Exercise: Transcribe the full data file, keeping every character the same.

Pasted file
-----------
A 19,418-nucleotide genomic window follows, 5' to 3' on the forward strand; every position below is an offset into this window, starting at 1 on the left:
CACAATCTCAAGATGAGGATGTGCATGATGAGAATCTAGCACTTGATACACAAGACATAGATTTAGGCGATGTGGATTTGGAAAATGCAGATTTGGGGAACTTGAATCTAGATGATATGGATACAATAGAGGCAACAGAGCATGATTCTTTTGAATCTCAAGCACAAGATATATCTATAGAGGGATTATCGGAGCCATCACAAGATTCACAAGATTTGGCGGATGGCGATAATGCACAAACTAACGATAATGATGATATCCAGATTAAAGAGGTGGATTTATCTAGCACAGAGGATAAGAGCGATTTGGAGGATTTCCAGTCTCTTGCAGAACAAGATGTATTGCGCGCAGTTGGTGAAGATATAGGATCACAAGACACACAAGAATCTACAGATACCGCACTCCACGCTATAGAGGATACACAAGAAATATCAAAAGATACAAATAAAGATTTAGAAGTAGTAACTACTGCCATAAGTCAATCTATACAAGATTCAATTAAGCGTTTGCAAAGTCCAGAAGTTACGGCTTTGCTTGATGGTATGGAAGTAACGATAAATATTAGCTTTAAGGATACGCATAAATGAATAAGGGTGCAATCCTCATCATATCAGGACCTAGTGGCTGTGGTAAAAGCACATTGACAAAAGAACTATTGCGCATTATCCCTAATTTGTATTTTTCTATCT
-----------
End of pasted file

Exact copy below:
A 19,418-nucleotide genomic window follows, 5' to 3' on the forward strand; every position below is an offset into this window, starting at 1 on the left:
CACAATCTCAAGATGAGGATGTGCATGATGAGAATCTAGCACTTGATACACAAGACATAGATTTAGGCGATGTGGATTTGGAAAATGCAGATTTGGGGAACTTGAATCTAGATGATATGGATACAATAGAGGCAACAGAGCATGATTCTTTTGAATCTCAAGCACAAGATATATCTATAGAGGGATTATCGGAGCCATCACAAGATTCACAAGATTTGGCGGATGGCGATAATGCACAAACTAACGATAATGATGATATCCAGATTAAAGAGGTGGATTTATCTAGCACAGAGGATAAGAGCGATTTGGAGGATTTCCAGTCTCTTGCAGAACAAGATGTATTGCGCGCAGTTGGTGAAGATATAGGATCACAAGACACACAAGAATCTACAGATACCGCACTCCACGCTATAGAGGATACACAAGAAATATCAAAAGATACAAATAAAGATTTAGAAGTAGTAACTACTGCCATAAGTCAATCTATACAAGATTCAATTAAGCGTTTGCAAAGTCCAGAAGTTACGGCTTTGCTTGATGGTATGGAAGTAACGATAAATATTAGCTTTAAGGATACGCATAAATGAATAAGGGTGCAATCCTCATCATATCAGGACCTAGTGGCTGTGGTAAAAGCACATTGACAAAAGAACTATTGCGCATTATCCCTAATTTGTATTTTTCTATCT